Mitchell Baker: If we ask, “What do you do if someone disagrees with you? What do you do if you think something needs to happen and it seems to be slow or stopped?” And the answer is, “Well, I tell them I’m in charge.” Bing. Even our employees rarely get told that, because I believe that many of the things that work in open-source management are also very valuable for your employees. You can try to tell an employee what to do, but if the two of you disagree the employee may be right. There’s much more negotiation here, like a professional partnership.

The Quarterly: Has the culture of the open-source group changed the culture of the core organization over time?

Mitchell Baker: I wouldn’t say “over time,” because I think we were born out of that organization. I would say it infused us from the beginning because even back at Netscape, leadership had nothing to do with employment status. In fact, sometimes the managers of our project members were demanding that they do things very contrary to what we at Mozilla thought should happen.

The Quarterly: More traditional organizations that are now looking outside themselves may not be used to this management style.

Mitchell Baker: Well, there’s a real dividing line between simply getting input from outside, though that can be very valuable, and what we do. Our decision-making process is highly distributed and unrelated to employment status, and some of the people who make decisions about code are not employees. But what ships as Firefox, with the Mozilla name and brand on it—that’s going to be a Mozilla decision, even though other things are not.

The Quarterly: What has been the biggest surprise in the time you’ve been working at Mozilla?

Mitchell Baker: That we had exactly what was needed at exactly the right moment. You often see this in start-ups that burst onto the scene and grow dramatically. There’s a lot of hard work and smarts, but also some piece of timing is right. Those things, you can’t control; you need to be ready.

The Quarterly: Do you think your success in timing was related to the fact that you had so many more “sensors” in the community than you would have if you were a group of 40 developers sitting in Silicon Valley?

Mitchell Baker: Oh, absolutely. We could not have succeeded if we’d been a closed little area. Yes, we had not only the right product but also the right community of tens of thousands of people all those years, and some sense of hope that we were the alternative to a closed Internet. All of those things mattered. We knew we had a community because we had been living in it for quite a while. All that came together in the product’s success. There’s just no way we could have been or continue to be as successful without being this very diffuse organization.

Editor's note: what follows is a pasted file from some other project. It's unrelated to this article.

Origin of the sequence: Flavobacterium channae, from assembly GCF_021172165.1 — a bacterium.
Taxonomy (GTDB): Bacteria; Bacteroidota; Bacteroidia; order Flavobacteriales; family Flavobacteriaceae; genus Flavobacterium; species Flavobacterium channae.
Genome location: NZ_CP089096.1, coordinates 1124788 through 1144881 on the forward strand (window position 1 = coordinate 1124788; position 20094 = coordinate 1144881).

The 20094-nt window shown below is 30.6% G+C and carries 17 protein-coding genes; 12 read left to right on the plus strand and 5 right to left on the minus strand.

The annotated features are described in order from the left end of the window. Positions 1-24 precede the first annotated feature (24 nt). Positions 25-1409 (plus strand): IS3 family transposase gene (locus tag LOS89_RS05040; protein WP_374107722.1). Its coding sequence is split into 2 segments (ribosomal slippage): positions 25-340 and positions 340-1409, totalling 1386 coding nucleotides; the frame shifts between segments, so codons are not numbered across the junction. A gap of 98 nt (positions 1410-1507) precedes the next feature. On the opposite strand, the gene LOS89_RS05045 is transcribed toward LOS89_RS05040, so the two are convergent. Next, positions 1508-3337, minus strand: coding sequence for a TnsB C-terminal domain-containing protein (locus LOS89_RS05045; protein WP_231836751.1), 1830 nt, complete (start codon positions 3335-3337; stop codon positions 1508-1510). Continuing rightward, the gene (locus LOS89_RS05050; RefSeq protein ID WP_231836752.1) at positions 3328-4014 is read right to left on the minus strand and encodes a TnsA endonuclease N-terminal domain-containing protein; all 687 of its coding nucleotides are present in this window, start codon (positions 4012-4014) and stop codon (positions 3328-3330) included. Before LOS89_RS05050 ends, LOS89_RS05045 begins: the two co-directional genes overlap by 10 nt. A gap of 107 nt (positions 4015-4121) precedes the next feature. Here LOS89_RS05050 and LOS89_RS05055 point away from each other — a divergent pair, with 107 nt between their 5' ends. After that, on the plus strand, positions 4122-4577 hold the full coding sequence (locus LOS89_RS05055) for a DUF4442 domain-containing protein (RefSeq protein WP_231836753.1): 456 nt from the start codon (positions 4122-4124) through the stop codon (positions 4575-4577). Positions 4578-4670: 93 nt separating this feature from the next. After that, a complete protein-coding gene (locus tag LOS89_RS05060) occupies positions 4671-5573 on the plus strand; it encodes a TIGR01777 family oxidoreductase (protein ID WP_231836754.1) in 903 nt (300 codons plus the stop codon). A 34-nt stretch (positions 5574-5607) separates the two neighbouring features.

The Quarterly: Looking ahead, what do you worry about for Firefox?

Mitchell Baker: That Firefox is only a part of what’s necessary for the Internet to remain open and participatory. We’re the part that touches human beings, and that’s a powerful part. But we’re just one element. There’s so much value and revenue in the Internet that it makes economic sense for companies to try to create proprietary places there. And of course, there’s room for companies to do that and generate revenue for their shareholders.

But there also needs to be a section of the Internet that’s open, where people can participate. Open source has been a phenomenal force in pushing us in that direction. Firefox needs to remain strong enough and innovative enough that we’re able to continue to show the industry that you can give people control or choice in an elegant manner and still be a professional vendor and that there are revenue opportunities in this. That’s my greatest concern.

The Quarterly: What can other leaders learn from the Mozilla project about running an innovative company?

Mitchell Baker: Turning people loose is really valuable. You have to figure out what space and what range, but you get a lot more than you would expect out of them, because they’re not you.

Second, figure out where you want input. There are different varieties of input and user-generated content. Figuring out what you really want is very important because you can get benefits out of any of those things. But if you’re doing one thing and sending out a message that you’re doing another, I think you’re dead.

Third, look hard at whether there are areas where you can give up some control, because the returns are great. And if you can’t, then stay away from this type of model. If you have a good group of people around you—people you trust—sometimes just stepping back when you don’t like something is really valuable. Let the problem play out a little bit. The idea that a single individual is the best decision maker for everything and should have ultimate control works only some of the time. I think for Steve Jobs it works because he’s so good at what he does. But if you’re not Steve Jobs, I have found that, sometimes, even when I don’t like something, there’s often real value in stepping back and asking questions. When you just ask people to stop what they are doing, you lose their creative thought. And this approach can get even harder when that person shows that you’re making a mistake. In a lot of organizations, people don’t really admit when they make a mistake, which I think is delusional because we all know that no one’s perfect.

About the Authors

Lenny Mendonca is a director in McKinsey’s San Francisco office; Robert Sutton is professor of management science and engineering at Stanford